Reuters: Iran’s airlines and ships could be denied landing and transit rights and two more of its banks could have their assets frozen under informal proposals by Britain for a new U.N. sanctions resolution. By Carol Giacomo, Diplomatic Correspondent
WASHINGTON (Reuters) – Iran’s airlines and ships could be denied landing and transit rights and two more of its banks could have their assets frozen under informal proposals by Britain for a new U.N. sanctions resolution.
The confidential draft, obtained by Reuters on Friday, is aimed at ratcheting up pressure on Iran for defying U.N. Security Council demands to halt uranium enrichment, which yields both fuel for power plants and weapons.
Iran says its goal is the peaceful generation of electricity. The West fears the enrichment is aimed at producing a nuclear weapon.
U.S. and European officials insisted the proposals under discussion were not intended to affect the oil markets, where Iran is a major producer and exporter.
Britain has also suggested banning new arms contracts with Iran, international travel for senior Iranian security officials and continued Russian work on Iran’s nuclear power reactor at Bushehr, according to the June 14 draft.
Britain, the United States and other major powers have begun preliminary discussions about a third U.N. resolution tightening sanctions on Iran but formal negotiations are awaiting the conclusion of talks on Saturday between Iran and the European Union foreign policy chief, Javier Solana.
Initial proposals almost always reflect tough positions that are often rewritten in the Security Council negotiating process.
One British proposal would have states “deny permission to take off from, land in or overfly their territories, or berth in or secure passage through their territorial waters, of all aircraft or vessels owned or controlled by Iranian airlines or shipping companies.”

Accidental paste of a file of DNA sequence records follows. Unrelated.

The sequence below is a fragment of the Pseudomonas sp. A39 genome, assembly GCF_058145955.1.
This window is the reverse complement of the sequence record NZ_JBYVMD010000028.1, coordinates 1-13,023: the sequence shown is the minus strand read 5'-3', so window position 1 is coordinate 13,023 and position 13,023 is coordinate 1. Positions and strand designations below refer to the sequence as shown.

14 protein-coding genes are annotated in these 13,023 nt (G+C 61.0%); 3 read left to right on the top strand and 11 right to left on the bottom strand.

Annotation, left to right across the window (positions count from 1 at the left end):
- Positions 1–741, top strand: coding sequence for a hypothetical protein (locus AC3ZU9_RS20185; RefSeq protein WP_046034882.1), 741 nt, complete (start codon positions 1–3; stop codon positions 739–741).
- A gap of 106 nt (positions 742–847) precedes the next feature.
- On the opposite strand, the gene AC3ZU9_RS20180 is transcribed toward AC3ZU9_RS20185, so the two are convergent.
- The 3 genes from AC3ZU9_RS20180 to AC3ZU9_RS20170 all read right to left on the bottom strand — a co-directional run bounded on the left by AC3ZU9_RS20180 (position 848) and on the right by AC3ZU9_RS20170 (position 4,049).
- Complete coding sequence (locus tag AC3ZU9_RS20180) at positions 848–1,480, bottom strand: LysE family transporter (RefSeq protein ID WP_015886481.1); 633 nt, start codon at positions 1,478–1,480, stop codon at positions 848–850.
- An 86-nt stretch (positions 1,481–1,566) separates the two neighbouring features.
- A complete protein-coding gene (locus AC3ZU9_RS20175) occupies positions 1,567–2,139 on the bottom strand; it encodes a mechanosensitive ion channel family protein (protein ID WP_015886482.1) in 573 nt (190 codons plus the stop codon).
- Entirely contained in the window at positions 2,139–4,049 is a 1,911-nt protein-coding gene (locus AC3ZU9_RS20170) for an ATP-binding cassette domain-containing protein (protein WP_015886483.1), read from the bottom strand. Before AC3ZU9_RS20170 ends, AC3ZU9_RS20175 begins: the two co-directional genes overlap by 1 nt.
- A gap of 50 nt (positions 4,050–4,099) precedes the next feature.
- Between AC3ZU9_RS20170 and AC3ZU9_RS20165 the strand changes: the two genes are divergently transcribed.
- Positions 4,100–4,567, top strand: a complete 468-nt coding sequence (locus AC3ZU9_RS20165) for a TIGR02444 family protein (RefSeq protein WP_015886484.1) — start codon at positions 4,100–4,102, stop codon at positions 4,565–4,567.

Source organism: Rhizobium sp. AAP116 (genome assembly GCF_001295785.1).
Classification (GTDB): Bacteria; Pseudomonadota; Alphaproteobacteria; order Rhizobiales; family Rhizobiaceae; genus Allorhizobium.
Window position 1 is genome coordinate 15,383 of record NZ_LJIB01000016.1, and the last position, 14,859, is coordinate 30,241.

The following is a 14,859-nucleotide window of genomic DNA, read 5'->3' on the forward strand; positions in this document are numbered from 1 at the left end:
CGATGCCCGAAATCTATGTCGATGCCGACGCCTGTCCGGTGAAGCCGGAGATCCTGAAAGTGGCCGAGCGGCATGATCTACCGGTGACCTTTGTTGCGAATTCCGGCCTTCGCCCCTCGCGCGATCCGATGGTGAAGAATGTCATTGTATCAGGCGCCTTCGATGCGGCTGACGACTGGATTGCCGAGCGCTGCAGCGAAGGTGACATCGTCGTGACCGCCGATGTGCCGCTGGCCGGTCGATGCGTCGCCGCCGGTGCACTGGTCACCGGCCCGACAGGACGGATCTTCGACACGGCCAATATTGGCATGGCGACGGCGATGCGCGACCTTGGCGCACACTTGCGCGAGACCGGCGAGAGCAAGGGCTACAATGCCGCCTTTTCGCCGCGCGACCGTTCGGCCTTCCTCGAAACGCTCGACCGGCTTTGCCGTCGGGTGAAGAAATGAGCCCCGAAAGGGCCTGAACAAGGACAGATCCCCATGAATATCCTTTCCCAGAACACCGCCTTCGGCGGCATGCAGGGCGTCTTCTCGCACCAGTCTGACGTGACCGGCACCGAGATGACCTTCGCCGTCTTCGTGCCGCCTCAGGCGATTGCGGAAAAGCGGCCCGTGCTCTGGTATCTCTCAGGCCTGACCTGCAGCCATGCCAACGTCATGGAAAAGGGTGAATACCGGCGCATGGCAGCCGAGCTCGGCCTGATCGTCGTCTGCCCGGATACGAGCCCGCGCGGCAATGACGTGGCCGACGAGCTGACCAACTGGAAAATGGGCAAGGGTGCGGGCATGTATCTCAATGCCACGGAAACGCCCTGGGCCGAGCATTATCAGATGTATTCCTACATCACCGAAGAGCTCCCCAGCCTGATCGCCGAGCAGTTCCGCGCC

All U.N. member nations are bound to enforce Security Council resolutions.
A second proposal would target aircraft and vessels — including those operated by Iran Air Cargo and the Islamic Republic of Iran Shipping Line — that traffic in goods embargoed under two previous U.N. resolutions, which banned trade in sensitive nuclear materials and ballistic missile.
FREEZING ASSETS, TRAVEL BAN
Although the first proposal seemed likely to affect oil markets as Iran transports much of its oil in its own ships, a senior U.S. official said that was not the U.S. intent.
“That’s not something that we’ve been considering,” said the official, who spoke on condition of anonymity.
Instead, the provision under discussion would either require, authorize or encourage states to inspect Iranian ships and planes that transit their territories, he said.
The British document also suggests freezing assets of financial institutions, like Bank Melli — Iran’s national bank — and Bank Saderat, which like Iran’s Bank Sepah, Washington previously severed from access to the U.S. financial system.
A U.N. sanctions resolution in March froze the financial assets of Bank Sepah, which Washington has accused of supporting Iran’s suspected weapons of mass destruction program.
Other British proposals include a mandatory travel ban on senior officials from Iran’s Defence Ministry, Ministry of Intelligence and Security and Supreme National Security Council and extending travel restrictions on political figures and their families.
An asset freeze on military businesses owned by Iran’s Revolutionary Guard would be extended to non-military entities such as Khatem-ol Anbiya Construction Organization.
U.S. and European officials refused to discuss details of the British draft, but State Department spokesman Sean McCormack said, “Iran’s failure to cooperate with the international system” was forcing talk of new sanctions.